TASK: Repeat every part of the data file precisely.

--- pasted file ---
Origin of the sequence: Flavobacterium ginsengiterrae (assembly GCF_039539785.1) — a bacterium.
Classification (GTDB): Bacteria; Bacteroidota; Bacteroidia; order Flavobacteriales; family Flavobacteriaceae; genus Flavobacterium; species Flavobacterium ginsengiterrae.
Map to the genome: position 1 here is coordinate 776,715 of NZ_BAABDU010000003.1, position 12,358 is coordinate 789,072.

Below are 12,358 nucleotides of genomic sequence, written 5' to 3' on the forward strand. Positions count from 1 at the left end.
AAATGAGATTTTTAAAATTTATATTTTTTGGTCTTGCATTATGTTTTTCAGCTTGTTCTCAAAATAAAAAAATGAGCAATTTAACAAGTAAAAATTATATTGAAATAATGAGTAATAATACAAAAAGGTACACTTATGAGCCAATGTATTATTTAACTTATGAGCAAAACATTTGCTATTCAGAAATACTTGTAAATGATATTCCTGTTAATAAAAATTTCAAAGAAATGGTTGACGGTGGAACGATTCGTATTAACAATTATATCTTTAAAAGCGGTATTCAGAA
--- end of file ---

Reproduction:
Origin of the sequence: Flavobacterium ginsengiterrae (assembly GCF_039539785.1) — a bacterium.
Classification (GTDB): Bacteria; Bacteroidota; Bacteroidia; order Flavobacteriales; family Flavobacteriaceae; genus Flavobacterium; species Flavobacterium ginsengiterrae.
Map to the genome: position 1 here is coordinate 776,715 of NZ_BAABDU010000003.1, position 12,358 is coordinate 789,072.

Below are 12,358 nucleotides of genomic sequence, written 5' to 3' on the forward strand. Positions count from 1 at the left end.
AAATGAGATTTTTAAAATTTATATTTTTTGGTCTTGCATTATGTTTTTCAGCTTGTTCTCAAAATAAAAAAATGAGCAATTTAACAAGTAAAAATTATATTGAAATAATGAGTAATAATACAAAAAGGTACACTTATGAGCCAATGTATTATTTAACTTATGAGCAAAACATTTGCTATTCAGAAATACTTGTAAATGATATTCCTGTTAATAAAAATTTCAAAGAAATGGTTGACGGTGGAACGATTCGTATTAACAATTATATCTTTAAAAGCGGTATTCAGAA